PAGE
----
Welcome to Axios World, where two evenings a week we break down what you need to know about the big stories from around the globe.
Watch your step. Illustration: Rebecca Zisser/Axios
Justin Trudeau broke his silence on the biggest scandal of his premiership this morning, insisting there was nothing illegal or unethical about his handling of a corruption case against engineering and construction giant SNC-Lavalin.
Why it matters: Trudeau’s popularity has been slumping ahead of his re-election bid in October. With his former attorney general claiming she felt “inappropriate” pressure to settle the case against SNC, Trudeau is now having to defend the image of an honest and transparent leader he's polished during his four years in office.
The latest: Trudeau suggested today that the controversy was the result of an “erosion of trust” that developed, unbeknownst to him, between his office and the former attorney general, Jody Wilson-Raybould.
Catch up quick: SNC would be banned from bidding for government contracts for 10 years if convicted of fraud and corruption over its dealings with the Moammar Gadhafi regime in Libya from 2001 to 2011. That puts thousands of jobs at risk, many of them in Trudeau’s home province of Quebec.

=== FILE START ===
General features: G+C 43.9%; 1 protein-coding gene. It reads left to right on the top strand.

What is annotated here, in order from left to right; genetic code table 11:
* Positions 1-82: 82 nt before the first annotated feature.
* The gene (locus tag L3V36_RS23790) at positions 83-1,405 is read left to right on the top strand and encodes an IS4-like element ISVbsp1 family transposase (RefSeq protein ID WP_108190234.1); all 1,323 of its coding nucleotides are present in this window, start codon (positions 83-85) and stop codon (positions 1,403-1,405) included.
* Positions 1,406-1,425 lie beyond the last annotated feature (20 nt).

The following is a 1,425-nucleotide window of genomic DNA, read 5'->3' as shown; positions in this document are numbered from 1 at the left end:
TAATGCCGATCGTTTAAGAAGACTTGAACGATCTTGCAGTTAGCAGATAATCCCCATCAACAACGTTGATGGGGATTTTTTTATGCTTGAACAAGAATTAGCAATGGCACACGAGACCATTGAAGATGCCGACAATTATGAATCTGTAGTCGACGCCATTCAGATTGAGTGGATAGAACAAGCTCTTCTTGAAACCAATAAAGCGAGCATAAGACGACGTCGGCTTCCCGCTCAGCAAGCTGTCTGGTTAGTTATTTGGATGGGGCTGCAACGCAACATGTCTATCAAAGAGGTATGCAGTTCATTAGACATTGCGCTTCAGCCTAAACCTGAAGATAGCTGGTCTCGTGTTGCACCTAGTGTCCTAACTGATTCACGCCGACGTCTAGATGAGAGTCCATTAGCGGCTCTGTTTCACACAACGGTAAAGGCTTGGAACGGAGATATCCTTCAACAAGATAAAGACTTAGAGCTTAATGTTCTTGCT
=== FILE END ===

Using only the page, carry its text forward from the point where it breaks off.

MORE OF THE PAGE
In Trudeau’s telling, this was all about jobs. His rivals say it was all about cynical politics. Wilson-Raybould, meanwhile, has suggested it caused her to lose her job.
Between the lines: This has been a month of controversy that "in some ways seems mild — no money changed hands and no laws appear to have been broken,” the NYT notes. Nevertheless, it's dominating Canadian politics in an election year.
Commercial satellite imagery from March 6 of North Korea’s Sohae Satellite Launching Station. Photo: Airbus Defence & Space and 38 North. Pleiades © CNES 2019, Distribution Airbus DS.
North Korea’s Sohae rocket launch site is back to “normal operational status” just one week after the Hanoi summit ended in “no deal,” according to an analysis of satellite images by 38 North.
Backstory: North Korea has in recent days been repairing the site, which it partially destroyed following the Singapore summit last year. Joel Wit of 38 North said at a Stimson Center event this week that the regime had poured a lot of money and effort into Sohae, viewed its partial destruction as "above and beyond the call of duty," and felt the U.S. was refusing to make any concessions in return.